About one in five American adults suffers from chronic pain. The condition affects an estimated 50 million people in the United States. Fortunately, researchers have recognized the need to develop new, non-addictive treatments for pain.
The National Institutes of Health (NIH) is the main U.S. government agency responsible for conducting and supporting medical research. In 2018, NIH launched its Helping to End Addiction Long-term (HEAL) Initiative. The initiative aims to provide scientific solutions to America’s dependence on dangerous painkillers.
The HEAL Initiative, like KindlyMD, focuses on patient-centered, “whole person” strategies for treating pain and minimizing addiction risks. So far, the initiative has supported more than 1,000 research projects across the country.
We are privileged to live in an era when technology plays an important role in our lives, including our healthcare. As pain management research continues, new and exciting ways to manage pain will surface. Here are some of the HEAL-funded technological solutions for pain relief that we find particularly fascinating.
Dr. Brennan Spiegel and colleagues at California’s Cedars-Sinai Medical Center predict virtual reality could be useful in treating pain. According to NIH, the group’s research has focused on three key areas.
Part of the research involves evaluating VR technology as a tool for teaching pain management techniques. The techniques are like the ones expectant mothers learn when preparing for childbirth, except they’re practiced in VR.
“In one example, VR users see a computer image of a tree. Changing how a person breathes alters the tree in a game-like scenario,” an NIH article about Spiegel’s research says.
Other VR research at Cedars-Sinai focuses on distraction from pain through immersion in a virtual environment.
“For example, some people with severe burns who used VR during wound care reported not noticing what is normally an excruciating process,” the article says.
Though VR pain therapy is not yet common, the FDA has already approved the first device.
Dr. Conor Walsh and his team at Harvard Design Lab are developing special “exosuits” for people with physically strenuous jobs. One of their exosuit designs features wide fabric straps that run from the shoulders to the thighs. When a worker bends to pick up an object, the suit monitors the worker’s movements and tightens the straps accordingly.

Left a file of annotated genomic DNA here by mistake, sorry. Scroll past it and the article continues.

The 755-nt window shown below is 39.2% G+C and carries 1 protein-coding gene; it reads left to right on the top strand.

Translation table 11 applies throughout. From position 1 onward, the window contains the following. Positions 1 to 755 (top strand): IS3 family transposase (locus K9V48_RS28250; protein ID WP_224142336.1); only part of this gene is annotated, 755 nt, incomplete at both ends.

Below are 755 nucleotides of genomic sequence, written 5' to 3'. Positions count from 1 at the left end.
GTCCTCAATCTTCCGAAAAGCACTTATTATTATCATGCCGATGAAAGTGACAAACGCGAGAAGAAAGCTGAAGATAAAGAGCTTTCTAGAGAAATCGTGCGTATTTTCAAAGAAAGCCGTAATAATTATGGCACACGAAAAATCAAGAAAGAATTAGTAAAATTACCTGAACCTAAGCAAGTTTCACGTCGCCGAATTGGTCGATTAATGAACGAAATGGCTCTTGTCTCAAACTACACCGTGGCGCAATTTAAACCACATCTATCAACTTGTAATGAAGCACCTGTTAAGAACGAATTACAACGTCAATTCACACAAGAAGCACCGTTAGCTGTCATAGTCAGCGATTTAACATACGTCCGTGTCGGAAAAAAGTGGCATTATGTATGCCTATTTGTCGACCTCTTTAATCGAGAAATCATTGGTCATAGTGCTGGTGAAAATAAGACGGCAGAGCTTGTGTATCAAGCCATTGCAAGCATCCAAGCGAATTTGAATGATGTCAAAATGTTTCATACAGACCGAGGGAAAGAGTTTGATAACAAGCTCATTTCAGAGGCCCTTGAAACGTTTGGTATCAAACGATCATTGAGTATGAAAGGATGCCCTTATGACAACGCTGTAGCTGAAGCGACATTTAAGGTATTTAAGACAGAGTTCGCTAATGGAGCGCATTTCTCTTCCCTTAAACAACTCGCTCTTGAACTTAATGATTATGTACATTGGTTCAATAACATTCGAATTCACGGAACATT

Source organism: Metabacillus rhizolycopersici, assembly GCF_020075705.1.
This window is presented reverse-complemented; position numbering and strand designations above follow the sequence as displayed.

“The result is that back muscles need to work a lot less. For example, a person wearing the exosuit’s back muscle activity level lifting a weight of 13 pounds without the exosuit was the same as when lifting 22 pounds with it on. For people who perform a lot of heavy lifting, this may make a difference in long-term effects on their back muscles,” NIH wrote in an article about the exosuits.
Researchers hope these exosuits will help workers avoid overexerting their back muscles, which could lead to back pain. The team is also examining the exosuits’ potential use in physical therapy.
“We know that the best care for people with back pain is to get them moving as quickly as possible,” said physical therapist researcher Diane Dalton, D.P.T, one of the researchers working with Walsh. “We think that with the exosuit, they will be able to do more activities earlier and make quicker progress.”
Several other types of wearable pain relief devices are already on the market. Many use mild electrical stimulation to block pain perception and promote the release of endorphins, the body’s natural painkillers.
While pain relief strategies like prescription medicines and physical therapy are well-established, other methods should not be overlooked.
Dr. Andrea Cheville and her colleagues at Mayo Clinic are researching new ways to offer complementary and integrative care. One of their strategies involves changing their Electronic Health Record (EHR) system to present more information.
“Through the Mayo Clinic’s EHR system, Cheville’s team will offer surgery patients the chance to express interest in various complementary health approaches,” an NIH article explains.
Under Mayo Clinic’s modified EHR, patients scheduled for surgery encounter a “conversation guide” to help them manage post-op pain.
“The guide explains the likelihood of pain after surgery and the reasons for limiting [dangerous prescription painkillers], and it offers several non-medicine options a patient can choose to add to his or her pain management plan,” NIH’s article says.
The pain management options include yoga, Tai chi, massage, acupuncture, hot and cold therapy, paced breathing, meditation, and aromatherapy.
Many Mayo Clinic patients who received these options as part of their care were glad to see suggestions other than medications.
“One of the things we’ve heard from patients is ‘I was validated and given permission to talk about these approaches with my provider,’” Cheville told NIH.
It’s exciting to see some of the scientific discoveries and breakthroughs that could define the future of pain relief. We find it comforting that researchers continue to find new ways to handle one of mankind’s oldest challenges.
No one should have to live with untreated chronic pain, especially now, since numerous effective treatments are available. If you’re living with pain, call us at 385-388-8220 or click here to make an appointment with one of our pain specialists.